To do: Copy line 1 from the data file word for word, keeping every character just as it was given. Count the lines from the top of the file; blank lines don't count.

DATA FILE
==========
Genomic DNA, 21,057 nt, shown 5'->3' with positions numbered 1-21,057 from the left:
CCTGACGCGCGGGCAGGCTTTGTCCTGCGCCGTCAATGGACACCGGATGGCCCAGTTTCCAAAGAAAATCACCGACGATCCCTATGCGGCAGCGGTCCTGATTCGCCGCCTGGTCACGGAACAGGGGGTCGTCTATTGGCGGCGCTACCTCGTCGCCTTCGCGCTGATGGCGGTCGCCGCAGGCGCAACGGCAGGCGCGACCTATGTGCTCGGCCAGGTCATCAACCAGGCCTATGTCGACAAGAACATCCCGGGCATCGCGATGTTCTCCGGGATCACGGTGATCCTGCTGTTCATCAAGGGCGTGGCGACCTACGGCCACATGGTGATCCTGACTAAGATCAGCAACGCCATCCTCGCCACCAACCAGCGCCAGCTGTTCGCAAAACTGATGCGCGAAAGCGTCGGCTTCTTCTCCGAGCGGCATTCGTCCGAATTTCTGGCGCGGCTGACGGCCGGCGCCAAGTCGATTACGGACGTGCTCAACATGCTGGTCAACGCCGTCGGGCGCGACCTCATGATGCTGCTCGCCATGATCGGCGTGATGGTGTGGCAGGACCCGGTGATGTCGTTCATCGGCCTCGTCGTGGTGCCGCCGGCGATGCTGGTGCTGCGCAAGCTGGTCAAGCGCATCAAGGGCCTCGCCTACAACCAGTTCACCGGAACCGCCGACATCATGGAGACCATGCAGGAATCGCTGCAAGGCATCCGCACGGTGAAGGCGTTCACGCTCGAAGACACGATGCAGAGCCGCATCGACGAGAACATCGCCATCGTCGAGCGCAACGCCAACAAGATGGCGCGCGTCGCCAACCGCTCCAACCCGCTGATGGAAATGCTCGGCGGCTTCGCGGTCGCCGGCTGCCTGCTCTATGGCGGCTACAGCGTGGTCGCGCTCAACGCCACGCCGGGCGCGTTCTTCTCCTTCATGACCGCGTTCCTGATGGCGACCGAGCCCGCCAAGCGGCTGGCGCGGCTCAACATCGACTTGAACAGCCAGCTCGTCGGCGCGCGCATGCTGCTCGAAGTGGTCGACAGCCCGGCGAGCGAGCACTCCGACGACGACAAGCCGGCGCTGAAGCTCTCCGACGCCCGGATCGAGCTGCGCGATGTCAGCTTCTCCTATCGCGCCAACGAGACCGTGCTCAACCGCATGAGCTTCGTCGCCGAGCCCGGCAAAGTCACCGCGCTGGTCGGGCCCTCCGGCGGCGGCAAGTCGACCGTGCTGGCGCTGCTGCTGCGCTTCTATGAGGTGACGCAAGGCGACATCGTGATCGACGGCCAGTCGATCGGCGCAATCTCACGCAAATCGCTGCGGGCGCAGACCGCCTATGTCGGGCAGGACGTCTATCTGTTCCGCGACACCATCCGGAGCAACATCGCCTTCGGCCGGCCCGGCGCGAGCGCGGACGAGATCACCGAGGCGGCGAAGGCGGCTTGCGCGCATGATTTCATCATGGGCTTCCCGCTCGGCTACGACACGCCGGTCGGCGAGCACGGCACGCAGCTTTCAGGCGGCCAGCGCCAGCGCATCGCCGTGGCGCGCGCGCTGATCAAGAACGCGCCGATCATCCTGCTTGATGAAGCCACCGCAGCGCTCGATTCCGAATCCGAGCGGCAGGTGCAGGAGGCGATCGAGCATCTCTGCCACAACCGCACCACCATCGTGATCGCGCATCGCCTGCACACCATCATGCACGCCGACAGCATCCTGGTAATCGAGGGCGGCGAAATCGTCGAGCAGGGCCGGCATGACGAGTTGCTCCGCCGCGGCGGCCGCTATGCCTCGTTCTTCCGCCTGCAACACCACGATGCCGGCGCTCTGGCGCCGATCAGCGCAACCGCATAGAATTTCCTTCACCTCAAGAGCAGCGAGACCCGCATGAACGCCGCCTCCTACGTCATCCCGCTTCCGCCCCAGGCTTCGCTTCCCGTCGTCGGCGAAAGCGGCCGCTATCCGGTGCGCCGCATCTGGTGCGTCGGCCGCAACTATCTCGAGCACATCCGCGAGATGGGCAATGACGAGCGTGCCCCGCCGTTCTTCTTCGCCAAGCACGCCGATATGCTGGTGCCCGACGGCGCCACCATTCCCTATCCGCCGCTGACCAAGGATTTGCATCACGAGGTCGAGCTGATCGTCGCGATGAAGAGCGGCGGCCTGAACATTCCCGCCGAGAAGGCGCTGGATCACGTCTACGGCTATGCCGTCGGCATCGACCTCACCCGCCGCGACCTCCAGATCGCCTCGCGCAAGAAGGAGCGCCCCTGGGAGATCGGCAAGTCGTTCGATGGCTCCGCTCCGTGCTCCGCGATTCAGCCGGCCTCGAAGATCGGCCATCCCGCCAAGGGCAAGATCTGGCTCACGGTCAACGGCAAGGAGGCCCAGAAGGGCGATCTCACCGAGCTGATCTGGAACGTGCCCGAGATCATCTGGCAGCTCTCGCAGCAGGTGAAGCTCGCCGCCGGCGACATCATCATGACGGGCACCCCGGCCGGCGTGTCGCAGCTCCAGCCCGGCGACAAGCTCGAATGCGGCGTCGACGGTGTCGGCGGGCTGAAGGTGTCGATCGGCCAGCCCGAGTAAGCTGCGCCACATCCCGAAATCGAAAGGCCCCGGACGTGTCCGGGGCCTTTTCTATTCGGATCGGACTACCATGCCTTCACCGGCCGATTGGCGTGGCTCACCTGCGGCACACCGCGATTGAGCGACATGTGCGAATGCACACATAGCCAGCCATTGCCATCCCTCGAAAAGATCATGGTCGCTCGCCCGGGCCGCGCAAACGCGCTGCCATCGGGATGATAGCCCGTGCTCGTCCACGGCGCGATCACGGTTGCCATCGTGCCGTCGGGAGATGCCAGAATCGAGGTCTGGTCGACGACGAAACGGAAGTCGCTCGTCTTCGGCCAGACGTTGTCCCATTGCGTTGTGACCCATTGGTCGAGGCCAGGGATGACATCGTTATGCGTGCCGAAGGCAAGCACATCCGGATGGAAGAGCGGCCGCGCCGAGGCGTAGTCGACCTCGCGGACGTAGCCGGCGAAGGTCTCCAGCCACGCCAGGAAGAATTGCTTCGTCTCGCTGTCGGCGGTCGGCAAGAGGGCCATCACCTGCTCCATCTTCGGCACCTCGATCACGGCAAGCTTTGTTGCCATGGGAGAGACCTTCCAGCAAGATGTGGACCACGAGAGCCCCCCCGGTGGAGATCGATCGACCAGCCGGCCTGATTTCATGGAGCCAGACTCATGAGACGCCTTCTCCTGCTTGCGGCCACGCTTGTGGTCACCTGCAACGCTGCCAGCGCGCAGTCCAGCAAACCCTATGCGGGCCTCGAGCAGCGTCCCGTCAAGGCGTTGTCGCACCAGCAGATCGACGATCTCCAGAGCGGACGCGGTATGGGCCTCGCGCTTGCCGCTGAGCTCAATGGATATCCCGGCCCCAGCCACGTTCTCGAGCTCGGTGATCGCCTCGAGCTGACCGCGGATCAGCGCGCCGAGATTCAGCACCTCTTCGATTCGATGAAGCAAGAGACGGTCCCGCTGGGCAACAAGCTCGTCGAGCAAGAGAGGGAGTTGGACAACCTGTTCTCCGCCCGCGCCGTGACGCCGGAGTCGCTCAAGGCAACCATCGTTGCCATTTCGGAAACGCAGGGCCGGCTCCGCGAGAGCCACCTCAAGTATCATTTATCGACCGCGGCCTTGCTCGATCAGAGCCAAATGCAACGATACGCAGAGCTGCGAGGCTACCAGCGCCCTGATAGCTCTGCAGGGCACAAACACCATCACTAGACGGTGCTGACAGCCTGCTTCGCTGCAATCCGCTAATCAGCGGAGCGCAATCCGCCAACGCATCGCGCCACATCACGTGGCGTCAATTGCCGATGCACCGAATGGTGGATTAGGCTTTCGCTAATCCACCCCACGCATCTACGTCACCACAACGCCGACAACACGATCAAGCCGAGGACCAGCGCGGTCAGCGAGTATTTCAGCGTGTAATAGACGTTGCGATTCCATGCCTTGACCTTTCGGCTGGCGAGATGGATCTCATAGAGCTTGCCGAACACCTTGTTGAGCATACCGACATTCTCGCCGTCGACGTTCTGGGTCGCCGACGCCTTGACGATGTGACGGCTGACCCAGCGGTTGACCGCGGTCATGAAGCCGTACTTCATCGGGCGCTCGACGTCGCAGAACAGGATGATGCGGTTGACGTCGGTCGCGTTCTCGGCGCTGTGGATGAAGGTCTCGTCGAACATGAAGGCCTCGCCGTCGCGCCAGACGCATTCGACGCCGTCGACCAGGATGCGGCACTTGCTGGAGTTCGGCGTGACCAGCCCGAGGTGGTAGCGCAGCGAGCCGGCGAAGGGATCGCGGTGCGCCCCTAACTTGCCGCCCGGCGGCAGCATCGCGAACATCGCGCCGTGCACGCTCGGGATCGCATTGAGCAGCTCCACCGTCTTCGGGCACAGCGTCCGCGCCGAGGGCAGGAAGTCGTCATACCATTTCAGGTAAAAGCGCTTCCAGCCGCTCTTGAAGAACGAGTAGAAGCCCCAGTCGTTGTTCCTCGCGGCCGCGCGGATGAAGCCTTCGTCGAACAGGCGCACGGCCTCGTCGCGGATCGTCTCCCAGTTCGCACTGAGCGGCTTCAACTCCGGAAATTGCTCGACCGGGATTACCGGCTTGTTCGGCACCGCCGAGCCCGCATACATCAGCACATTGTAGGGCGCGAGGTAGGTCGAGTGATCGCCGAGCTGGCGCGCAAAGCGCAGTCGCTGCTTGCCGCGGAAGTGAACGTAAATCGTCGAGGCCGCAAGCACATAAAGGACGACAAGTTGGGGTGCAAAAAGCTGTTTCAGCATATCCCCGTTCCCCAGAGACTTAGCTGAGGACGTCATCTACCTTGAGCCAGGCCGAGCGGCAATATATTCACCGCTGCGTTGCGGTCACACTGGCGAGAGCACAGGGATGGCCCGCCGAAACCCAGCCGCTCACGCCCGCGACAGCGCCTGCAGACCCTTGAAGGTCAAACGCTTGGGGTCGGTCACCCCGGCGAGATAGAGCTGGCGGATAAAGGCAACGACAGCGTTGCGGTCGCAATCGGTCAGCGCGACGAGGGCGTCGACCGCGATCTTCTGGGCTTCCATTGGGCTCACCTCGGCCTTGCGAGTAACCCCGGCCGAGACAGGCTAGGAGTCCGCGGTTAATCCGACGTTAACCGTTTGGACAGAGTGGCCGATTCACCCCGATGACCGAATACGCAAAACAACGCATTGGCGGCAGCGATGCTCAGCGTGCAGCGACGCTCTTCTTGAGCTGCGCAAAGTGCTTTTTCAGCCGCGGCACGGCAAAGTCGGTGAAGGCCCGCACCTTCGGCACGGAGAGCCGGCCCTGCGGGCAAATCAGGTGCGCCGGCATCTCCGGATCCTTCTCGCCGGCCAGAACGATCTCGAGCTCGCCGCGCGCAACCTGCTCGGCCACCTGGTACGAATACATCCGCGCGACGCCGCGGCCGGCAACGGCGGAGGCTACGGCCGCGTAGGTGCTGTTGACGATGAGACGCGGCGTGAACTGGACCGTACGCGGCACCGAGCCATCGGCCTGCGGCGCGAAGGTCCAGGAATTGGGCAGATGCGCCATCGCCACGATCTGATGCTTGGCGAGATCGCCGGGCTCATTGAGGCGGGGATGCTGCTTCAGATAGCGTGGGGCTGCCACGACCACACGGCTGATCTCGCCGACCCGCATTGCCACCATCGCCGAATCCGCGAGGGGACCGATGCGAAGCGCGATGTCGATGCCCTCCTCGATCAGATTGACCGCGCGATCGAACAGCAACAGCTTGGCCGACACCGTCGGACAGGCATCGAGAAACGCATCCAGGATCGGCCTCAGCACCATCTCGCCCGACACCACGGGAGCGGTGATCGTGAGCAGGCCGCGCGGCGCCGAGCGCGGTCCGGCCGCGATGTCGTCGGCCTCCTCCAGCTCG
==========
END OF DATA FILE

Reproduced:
Genomic DNA, 21,057 nt, shown 5'->3' with positions numbered 1-21,057 from the left: